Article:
Metformin-induced activation of Ca2+ signaling prevents immune infiltration/pathology in Sjogren's syndrome-prone mouse models

Viviane Nascimento Da Conceicao, Yuyang Sun, Xiufang Chai, Julian L. Ambrus, Bibhuti B. Mishra, Brij B. Singh

Producción científica: Articlerevisión exhaustiva

Resumen

Immune cell infiltration and glandular dysfunction are the hallmarks of autoimmune diseases such as primary Sjogren's syndrome (pSS), however, the mechanism(s) is unknown. Our data show that metformin-treatment induces Ca2+ signaling that restores saliva secretion and prevents immune cell infiltration in the salivary glands of IL14α-transgenic mice (IL14α), which is a model for pSS. Mechanistically, we show that loss of Ca2+ signaling is a major contributing factor, which is restored by metformin treatment, in IL14α mice. Furthermore, the loss of Ca2+ signaling leads to ER stress in salivary glands. Finally, restoration of metformin-induced Ca2+ signaling inhibited the release of alarmins and prevented the activation of ER stress that was essential for immune cell infiltration. These results suggest that loss of metformin-mediated activation of Ca2+ signaling prevents ER stress, which inhibited the release of alarmins that induces immune cell infiltration leading to salivary gland dysfunction observed in pSS.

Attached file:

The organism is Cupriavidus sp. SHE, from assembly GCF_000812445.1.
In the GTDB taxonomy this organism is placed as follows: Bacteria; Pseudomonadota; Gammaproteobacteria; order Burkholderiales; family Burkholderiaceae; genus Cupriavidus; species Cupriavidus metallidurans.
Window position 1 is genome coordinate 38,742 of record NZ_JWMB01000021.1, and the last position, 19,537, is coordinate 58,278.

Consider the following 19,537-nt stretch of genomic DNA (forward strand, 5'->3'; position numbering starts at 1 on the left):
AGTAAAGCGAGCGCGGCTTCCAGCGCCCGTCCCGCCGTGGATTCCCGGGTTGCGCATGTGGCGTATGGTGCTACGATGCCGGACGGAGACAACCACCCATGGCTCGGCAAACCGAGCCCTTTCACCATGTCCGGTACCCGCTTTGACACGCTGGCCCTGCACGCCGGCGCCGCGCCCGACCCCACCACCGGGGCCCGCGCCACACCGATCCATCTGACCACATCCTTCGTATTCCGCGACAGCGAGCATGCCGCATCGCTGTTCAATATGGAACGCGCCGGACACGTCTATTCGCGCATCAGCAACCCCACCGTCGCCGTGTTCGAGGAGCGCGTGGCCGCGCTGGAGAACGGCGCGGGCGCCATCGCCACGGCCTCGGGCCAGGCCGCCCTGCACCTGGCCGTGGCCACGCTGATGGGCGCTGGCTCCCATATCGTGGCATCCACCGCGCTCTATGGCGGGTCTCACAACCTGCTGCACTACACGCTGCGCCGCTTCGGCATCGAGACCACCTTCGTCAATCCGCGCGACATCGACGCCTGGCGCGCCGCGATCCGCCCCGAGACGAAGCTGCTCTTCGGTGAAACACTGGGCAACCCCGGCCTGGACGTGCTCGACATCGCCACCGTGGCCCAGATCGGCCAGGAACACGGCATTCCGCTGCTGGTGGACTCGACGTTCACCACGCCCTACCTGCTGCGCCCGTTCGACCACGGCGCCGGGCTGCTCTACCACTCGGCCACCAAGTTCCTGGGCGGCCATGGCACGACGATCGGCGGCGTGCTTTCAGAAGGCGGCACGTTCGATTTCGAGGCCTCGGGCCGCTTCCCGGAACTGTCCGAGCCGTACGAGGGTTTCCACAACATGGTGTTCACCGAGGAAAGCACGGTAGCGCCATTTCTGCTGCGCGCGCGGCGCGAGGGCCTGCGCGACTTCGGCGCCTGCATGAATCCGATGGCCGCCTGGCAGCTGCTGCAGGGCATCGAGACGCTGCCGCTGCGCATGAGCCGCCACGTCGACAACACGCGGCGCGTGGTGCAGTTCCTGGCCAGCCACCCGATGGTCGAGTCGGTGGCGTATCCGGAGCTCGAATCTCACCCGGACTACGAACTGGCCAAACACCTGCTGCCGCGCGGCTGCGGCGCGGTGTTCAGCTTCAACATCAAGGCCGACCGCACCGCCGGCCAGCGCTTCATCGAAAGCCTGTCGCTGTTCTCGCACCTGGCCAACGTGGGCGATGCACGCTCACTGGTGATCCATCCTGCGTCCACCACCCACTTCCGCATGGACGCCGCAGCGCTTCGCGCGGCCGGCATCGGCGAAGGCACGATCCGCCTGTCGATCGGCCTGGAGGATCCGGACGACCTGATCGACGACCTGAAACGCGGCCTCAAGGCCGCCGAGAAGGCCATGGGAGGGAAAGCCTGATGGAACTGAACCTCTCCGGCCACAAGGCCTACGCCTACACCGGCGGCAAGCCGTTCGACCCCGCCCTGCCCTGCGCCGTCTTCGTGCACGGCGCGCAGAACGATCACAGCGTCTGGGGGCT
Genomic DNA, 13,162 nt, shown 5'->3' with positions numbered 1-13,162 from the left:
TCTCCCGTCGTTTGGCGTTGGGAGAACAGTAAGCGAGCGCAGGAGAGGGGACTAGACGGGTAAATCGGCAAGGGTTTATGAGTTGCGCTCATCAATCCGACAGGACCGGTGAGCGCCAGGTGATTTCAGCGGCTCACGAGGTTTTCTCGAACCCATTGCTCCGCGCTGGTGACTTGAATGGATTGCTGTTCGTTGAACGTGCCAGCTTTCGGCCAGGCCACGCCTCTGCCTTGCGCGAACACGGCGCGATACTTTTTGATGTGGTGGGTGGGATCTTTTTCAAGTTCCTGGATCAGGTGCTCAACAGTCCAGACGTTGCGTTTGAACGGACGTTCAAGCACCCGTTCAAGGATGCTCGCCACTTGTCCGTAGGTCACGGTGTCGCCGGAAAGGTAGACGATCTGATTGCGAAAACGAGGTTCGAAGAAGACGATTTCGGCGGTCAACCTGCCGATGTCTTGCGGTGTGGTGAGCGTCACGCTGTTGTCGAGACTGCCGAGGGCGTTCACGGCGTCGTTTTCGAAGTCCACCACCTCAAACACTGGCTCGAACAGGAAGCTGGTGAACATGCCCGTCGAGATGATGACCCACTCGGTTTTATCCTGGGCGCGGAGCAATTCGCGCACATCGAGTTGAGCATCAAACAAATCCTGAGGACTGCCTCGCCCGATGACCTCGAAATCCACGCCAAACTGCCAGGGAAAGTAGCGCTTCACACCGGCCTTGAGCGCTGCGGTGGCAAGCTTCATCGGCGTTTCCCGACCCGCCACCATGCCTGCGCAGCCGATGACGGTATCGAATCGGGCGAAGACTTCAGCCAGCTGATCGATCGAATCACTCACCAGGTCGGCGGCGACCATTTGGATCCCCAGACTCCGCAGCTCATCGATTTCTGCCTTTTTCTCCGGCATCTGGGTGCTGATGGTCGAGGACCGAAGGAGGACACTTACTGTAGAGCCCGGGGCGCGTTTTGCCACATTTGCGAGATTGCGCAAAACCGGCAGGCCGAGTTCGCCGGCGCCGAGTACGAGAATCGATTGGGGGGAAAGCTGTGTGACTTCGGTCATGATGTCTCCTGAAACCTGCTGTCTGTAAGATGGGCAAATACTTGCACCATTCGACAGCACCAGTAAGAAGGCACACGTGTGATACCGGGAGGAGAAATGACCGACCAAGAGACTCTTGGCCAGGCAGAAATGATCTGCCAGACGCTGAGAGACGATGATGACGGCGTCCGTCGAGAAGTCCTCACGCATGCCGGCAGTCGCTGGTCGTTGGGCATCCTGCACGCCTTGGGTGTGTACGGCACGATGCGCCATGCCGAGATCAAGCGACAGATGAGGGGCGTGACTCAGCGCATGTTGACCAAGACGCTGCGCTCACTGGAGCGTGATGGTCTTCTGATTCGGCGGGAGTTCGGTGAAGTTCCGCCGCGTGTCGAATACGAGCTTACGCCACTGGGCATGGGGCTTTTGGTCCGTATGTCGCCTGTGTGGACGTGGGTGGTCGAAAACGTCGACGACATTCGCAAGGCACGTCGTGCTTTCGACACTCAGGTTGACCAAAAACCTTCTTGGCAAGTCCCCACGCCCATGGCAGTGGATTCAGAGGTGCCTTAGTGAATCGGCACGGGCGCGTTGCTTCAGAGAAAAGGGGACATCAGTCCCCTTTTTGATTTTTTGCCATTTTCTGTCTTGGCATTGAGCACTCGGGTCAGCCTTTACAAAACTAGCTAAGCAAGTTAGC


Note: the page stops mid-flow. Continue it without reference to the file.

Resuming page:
Idioma originalEnglish (US)
Número de artículo100210
PublicaciónJournal of Translational Autoimmunity
Volumen7
DOI
EstadoPublished - dic 2023

ASJC Scopus subject areas

  • Immunology and Allergy
  • Immunology

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